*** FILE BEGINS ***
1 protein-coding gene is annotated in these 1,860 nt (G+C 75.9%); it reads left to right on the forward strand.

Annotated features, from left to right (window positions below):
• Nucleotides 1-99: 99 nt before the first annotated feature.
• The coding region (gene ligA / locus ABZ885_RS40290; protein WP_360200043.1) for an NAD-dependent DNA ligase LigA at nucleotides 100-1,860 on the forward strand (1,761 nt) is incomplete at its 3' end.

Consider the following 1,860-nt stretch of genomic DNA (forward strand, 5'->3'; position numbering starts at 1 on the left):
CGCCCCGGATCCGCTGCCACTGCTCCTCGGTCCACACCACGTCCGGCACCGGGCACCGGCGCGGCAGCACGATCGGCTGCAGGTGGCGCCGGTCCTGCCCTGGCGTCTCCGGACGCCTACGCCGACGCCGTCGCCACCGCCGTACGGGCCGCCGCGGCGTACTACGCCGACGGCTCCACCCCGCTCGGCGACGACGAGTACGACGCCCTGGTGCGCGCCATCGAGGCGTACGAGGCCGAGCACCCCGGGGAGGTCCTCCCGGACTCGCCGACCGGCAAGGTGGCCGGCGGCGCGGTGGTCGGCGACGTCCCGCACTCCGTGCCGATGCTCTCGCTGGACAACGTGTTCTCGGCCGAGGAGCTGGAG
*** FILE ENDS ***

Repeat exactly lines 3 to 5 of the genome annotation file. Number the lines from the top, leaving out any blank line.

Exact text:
• Nucleotides 1-99: 99 nt before the first annotated feature.
• The coding region (gene ligA / locus ABZ885_RS40290; protein WP_360200043.1) for an NAD-dependent DNA ligase LigA at nucleotides 100-1,860 on the forward strand (1,761 nt) is incomplete at its 3' end.

Consider the following 1,860-nt stretch of genomic DNA (forward strand, 5'->3'; position numbering starts at 1 on the left):